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  • Writer's pictureSarah Zucca MS, LPC, CADC

Grow. Overcome. Thrive.

For the last six years I have always been inspired by a tree that randomly started growing out of a pipe. No one planted it. No one tended to it. No one made sure it was receiving enough water. Yet, year after year it continued to grow. Now the tree stands close to 12 ft tall. When it started it was the size of a small twig, and I never thought it would survive. The image of the picture below represents so much more to me than just a random tree growing in a PVC pipe. It represents how resilient trees can be, despite the environment or start to their life. It reminds me that even in a hostile environment, with little nurturance, trees continue to grow.

At Grounded Roots Counseling Services, we believe we can learn valuable lessons from trees. The message we convey to clients is no matter your circumstances, no matter your environment, we believe you can still grow in health and balance, overcome whatever challenges were or are presented to you, and you can thrive to live the healthy life you envision.

Not only do trees grow in less than ideal environments, they also have key adaptive skills that allow them to continue surviving. A tree will position its branches in creative ways to reach the most nutrients. It knows where the healthy elements are and adapts in order to receive the best chance at survival. It is important for us to focus on the healthy areas in our own life. If this is an area you are struggling to identify, it is never too late to pay attention to the things needed in your life to increase positive resources. Some examples could include friendships, relationships, hobbies, interests, spiritual connections, exercise, or time in nature.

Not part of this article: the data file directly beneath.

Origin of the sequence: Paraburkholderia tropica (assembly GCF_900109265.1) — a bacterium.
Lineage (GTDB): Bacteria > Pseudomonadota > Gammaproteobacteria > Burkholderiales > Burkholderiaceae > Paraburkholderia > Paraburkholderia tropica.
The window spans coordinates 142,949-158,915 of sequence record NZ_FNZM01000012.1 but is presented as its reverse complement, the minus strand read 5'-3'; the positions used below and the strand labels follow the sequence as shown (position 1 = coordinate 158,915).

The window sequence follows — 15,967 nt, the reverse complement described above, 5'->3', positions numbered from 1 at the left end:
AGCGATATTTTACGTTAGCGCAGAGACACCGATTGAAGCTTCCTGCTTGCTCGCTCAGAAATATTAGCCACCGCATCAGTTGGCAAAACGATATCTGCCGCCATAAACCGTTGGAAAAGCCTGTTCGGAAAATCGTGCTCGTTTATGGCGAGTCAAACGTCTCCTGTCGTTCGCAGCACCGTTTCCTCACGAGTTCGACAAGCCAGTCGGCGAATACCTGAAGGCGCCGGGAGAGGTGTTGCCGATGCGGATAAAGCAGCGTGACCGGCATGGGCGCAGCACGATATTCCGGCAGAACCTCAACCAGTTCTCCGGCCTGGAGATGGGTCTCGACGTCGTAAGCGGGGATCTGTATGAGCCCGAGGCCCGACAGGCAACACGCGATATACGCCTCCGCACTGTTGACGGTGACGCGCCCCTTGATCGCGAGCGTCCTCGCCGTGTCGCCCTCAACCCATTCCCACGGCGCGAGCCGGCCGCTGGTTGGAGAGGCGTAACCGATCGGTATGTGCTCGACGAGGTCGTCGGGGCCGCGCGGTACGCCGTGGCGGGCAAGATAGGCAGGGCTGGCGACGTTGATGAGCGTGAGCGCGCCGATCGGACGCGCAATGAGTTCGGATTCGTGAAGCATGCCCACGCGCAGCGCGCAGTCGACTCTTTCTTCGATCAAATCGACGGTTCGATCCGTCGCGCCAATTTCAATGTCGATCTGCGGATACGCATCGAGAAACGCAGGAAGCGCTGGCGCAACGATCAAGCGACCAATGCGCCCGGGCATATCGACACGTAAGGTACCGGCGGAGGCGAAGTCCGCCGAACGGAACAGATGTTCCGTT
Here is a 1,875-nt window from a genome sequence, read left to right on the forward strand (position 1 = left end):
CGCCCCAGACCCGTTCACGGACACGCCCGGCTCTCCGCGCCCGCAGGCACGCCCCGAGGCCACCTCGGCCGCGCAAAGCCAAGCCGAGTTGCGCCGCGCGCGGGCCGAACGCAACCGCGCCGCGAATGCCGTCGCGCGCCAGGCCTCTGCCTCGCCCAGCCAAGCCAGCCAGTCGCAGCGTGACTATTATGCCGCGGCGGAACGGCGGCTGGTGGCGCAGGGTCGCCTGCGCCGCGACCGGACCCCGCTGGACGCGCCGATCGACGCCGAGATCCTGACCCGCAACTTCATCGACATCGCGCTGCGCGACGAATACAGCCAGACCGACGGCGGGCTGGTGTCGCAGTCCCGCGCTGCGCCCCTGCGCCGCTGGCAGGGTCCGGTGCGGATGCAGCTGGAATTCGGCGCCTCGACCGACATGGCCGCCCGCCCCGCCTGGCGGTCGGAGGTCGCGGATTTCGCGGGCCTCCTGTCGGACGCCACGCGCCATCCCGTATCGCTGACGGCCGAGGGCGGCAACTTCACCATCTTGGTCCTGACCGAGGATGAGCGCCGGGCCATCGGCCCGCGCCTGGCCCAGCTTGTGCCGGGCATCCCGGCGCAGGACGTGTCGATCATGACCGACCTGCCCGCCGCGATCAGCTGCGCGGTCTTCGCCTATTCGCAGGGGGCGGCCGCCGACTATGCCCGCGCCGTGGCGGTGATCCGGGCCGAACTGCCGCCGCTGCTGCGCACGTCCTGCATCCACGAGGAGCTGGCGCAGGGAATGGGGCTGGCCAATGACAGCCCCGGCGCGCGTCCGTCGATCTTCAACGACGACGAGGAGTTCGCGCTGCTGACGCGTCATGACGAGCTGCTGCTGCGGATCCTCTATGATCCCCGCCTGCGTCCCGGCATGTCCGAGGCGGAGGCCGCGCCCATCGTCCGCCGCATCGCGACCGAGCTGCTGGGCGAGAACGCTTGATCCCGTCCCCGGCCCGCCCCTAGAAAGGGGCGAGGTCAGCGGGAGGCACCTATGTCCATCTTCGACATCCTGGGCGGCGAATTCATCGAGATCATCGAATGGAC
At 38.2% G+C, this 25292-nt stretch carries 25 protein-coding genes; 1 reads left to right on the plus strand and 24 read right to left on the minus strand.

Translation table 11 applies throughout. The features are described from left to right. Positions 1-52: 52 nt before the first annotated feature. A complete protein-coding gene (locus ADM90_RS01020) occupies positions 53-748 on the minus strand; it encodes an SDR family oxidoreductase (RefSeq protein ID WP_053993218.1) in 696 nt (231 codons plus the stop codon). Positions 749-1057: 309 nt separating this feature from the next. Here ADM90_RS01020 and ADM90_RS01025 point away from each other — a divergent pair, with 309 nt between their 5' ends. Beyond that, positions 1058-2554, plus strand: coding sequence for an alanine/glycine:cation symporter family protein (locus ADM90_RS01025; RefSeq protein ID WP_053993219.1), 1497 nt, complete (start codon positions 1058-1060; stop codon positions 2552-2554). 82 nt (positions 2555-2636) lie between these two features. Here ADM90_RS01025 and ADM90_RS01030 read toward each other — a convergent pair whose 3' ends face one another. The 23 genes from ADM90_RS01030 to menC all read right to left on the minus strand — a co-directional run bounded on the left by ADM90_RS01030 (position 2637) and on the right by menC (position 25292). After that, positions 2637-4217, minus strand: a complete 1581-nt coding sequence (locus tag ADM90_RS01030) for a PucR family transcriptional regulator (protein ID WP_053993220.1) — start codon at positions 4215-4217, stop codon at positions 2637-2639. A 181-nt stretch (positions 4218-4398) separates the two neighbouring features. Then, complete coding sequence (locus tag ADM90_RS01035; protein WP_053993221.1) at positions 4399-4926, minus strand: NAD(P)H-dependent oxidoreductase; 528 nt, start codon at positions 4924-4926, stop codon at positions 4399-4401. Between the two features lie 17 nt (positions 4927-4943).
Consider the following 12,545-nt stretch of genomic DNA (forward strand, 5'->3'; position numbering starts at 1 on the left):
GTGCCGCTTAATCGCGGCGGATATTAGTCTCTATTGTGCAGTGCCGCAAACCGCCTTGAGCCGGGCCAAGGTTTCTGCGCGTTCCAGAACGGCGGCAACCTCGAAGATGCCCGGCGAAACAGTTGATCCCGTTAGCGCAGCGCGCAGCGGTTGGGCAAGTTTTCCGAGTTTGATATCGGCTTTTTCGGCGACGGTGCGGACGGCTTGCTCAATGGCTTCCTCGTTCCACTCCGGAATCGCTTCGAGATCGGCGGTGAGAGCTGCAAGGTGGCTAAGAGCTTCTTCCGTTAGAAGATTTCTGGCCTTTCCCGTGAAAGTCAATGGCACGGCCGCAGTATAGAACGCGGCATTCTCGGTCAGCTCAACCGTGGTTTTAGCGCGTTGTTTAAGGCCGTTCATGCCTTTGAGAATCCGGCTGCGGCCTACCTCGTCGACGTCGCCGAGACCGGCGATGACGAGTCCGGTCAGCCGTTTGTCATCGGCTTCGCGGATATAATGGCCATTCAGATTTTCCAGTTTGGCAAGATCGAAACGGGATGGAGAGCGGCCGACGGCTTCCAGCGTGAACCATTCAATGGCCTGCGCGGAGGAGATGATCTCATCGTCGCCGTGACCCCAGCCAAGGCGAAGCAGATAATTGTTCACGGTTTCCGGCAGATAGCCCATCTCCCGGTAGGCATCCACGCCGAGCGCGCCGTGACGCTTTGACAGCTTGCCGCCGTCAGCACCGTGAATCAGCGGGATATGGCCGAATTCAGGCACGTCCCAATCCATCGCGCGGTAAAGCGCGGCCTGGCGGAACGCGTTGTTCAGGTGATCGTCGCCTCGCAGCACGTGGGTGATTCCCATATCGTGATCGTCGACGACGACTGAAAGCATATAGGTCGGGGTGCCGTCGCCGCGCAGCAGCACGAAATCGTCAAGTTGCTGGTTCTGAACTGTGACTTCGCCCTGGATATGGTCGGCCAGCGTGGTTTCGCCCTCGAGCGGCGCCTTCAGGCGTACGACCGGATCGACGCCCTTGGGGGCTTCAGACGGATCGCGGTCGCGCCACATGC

Trees will bend and move with tension, rather than hold firm and break. Bending before you break, in my opinion, is the hardest skill to adopt. The lesson we can take away from this is how important flexible thinking can be. I never realized how much I struggle with this concept until I started to teach it to my two boys. The times I have “stuck” thinking in how life “should” or “shouldn’t be” are the times I struggle the most. When I can have flexible thinking and realize the importance of moving with life, rather than trying to fight it, things seem to go much smoother. My initial reaction is not to be flexible. It is a mindset I work hard to incorporate and have had to learn and practice this attitude in order to be successful utilizing it.

Lastly, there are roughly 160,000 different species of trees in the world, and all have their own unique beauty, ways to survive, and importance in their ecosystem. It is important to remember that about ourselves. We each have things to offer and a purpose for living. I always start off my initial session by saying, “Sometimes we can focus too much on the problem or what is wrong. I would like to know what your strengths and interests are.” I do this for a very specific purpose. When we shift our focus from “what is wrong” to “what I have going for me,” we learn valuable strengths we possess to help us withstand the painful and difficult moments. We encourage you to take time routinely to check in with yourself and celebrate your diverse areas of strengths.

The following quote is what inspired our name and logo design. It will always serve as a daily reminder on how we wish to live our own lives and the counseling practice message we plan to embody.

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